Flexion Deformity of Elbow
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Definition[edit | edit source]
The stiff or contracted elbow is defined as an elbow with a reduction in extension greater than 30 degrees, and/or a flexion less than 120 degrees. Although supination and pronation are often reduced as well, this will not be considered further as contracture of the elbow is not related to forearm rotation.
The elbow is more prone to stiffness because -
- Brachialis muscle lies directly over the anterior capsule.
- The anterior capsule tends to tear more frequently than posterior.
- All 3 elbow articulations exist in 1 capsule
- The elbow is prone to development of Heterotrophic Ossification
Clinical anatomy[edit | edit source]
The elbow joint is where the distal humerus meets the proximal radius and ulna bones. It is an extremely congruent and stable joint. Due to its complexity, even after severe injury, it is more prone to stiffness than instability. The joint capsule of the elbow surrounds all 3 joints. There are thickening medially and laterally of the joint capsule that blends with the MCLC and LCLC respectively and contributes to the stability of the elbow.
There are 4 main muscle groups at the elbow. The anterior bicep group, the posterior tricep group, the lateral extensor-supinator group and the medial flexor-pronator group of which the flexors and extensors are more prone to tightness.
Etiology[edit | edit source]
Loss of terminal extension is less disabling than loss of the same degree of terminal flexion. The loss of motion is due primarily to contracture of the anterior capsule and thickening of the lateral collateral ligament complex, and the joint surfaces in nearly all cases are well preserved. The most convenient and important classification of the posttraumatic stiff elbow is based on the pathologies responsible for the loss of motion and these can be divided into intra-articular and extra-articular causes. The intrinsic or intra-articular causes are due either to intra-articular adhesions or to a deformity secondary to an intra-articular fracture, which mechanically limits the elbow motion.
- Contracture of the capsule, collateral ligaments or the muscles following a severe trauma or just a simple posterior dislocation.
- a bony bridging of the joint
- formation of heterotopic bone
- Following elbow injury, patients often have trouble recruiting and firing the triceps muscle. This may be due to reciprocal inhibition resulting from hyperactivity of the biceps.
Most cases however represent due to mixed factors.
Clinical Features[edit | edit source]
Pain throughout the range of motion
A stretching pain at end range
Flexion less than 120 degrees
Extension lacks 30 degrees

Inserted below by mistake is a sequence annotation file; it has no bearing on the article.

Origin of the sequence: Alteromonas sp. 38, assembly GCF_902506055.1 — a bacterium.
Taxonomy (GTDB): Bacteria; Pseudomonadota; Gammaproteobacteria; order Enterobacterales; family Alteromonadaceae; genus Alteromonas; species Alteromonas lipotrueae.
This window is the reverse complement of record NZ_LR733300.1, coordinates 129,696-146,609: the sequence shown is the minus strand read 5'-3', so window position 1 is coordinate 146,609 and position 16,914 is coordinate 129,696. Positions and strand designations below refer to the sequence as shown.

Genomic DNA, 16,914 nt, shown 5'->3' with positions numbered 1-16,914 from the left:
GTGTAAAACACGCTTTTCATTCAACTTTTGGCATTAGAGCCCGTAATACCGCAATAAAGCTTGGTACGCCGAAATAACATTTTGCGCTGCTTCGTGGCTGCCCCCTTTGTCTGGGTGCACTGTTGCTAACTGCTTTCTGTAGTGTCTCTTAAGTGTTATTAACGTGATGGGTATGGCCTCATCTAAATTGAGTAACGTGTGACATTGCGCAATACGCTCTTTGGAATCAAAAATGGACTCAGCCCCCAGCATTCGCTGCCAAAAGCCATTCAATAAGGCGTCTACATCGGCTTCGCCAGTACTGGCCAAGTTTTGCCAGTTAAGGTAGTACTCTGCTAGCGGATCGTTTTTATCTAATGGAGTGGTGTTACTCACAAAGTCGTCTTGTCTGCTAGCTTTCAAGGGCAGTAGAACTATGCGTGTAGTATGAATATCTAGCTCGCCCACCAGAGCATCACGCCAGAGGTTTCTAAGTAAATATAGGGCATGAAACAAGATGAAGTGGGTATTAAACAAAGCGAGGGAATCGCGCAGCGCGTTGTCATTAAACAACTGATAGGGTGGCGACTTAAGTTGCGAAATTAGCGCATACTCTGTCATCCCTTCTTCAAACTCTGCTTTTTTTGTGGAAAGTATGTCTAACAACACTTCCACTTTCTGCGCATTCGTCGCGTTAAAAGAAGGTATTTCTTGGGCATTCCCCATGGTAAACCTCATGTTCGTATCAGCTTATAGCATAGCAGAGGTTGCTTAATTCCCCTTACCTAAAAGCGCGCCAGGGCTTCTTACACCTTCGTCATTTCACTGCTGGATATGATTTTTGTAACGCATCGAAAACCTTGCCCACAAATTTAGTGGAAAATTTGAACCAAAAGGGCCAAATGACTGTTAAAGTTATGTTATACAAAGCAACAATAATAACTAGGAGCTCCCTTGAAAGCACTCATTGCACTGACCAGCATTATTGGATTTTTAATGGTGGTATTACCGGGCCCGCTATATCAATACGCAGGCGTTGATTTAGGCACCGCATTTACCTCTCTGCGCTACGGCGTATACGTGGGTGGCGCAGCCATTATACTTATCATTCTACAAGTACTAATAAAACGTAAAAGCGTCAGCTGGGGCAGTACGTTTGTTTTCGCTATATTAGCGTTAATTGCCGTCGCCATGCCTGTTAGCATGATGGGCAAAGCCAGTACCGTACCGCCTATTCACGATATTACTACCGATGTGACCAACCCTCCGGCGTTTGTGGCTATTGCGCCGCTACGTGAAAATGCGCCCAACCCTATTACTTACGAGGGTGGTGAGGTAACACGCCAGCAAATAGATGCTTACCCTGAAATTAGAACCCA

Diagnostic Procedures[edit | edit source]
Active range of motion
Passive range of motion
Management / Interventions[edit | edit source]
In clinical practice, most patients can tolerate a flexion loss of about 30 degrees and an extension loss of 45 degrees, but if the decrease in motion reduces the overall range of motion to less than 100 degrees, most patients will complain of loss of function.
Examining and working the triceps with the patient in supine position and the shoulder at 90 degrees of forward flexion can be effective. The pull of gravity on the biceps is eliminated so that reciprocal inhibition of the triceps is decreased, and the therapist can easily assist extension if the patient is not able to fully overcome the force of gravity. Aggressive, painful PROM or stretching is contraindicated, as it provokes episodes of repeated, involuntary muscle guarding. Superficial heat (hot pack) is applied in a tolerable end-range position for 10 to 15 minutes. Soft tissue mobilization techniques such as MFR and IASTM can be further used.
Outside of therapy, patients may carry a bag with a light object during prolonged walking activities to improve extension.
Splinting - For moderate extension or flexion deficiencies, provided the contracture is caused by the soft tissues, and is less than 1 year’s duration in adults, and in children, independently of the duration of the contracture, we first use a dynamic splinting treatment
In severe cases, Arthroscopic release of the osteophytes, posterolateral release of anterior capsule and lateral collateral ligament complex, Distraction Elbow Arthroplasty, Total elbow replacement, etc are performed
References[edit | edit source]
- Sojbjerg JO. The stiff elbow: How I do it. Acta Orthopaedica Scandinavica. 1996 Jan 1;67(6):626-31.
- Magee DJ. Orthopedic physical assessment-E-Book. Elsevier Health Sciences; 2014 Mar 25.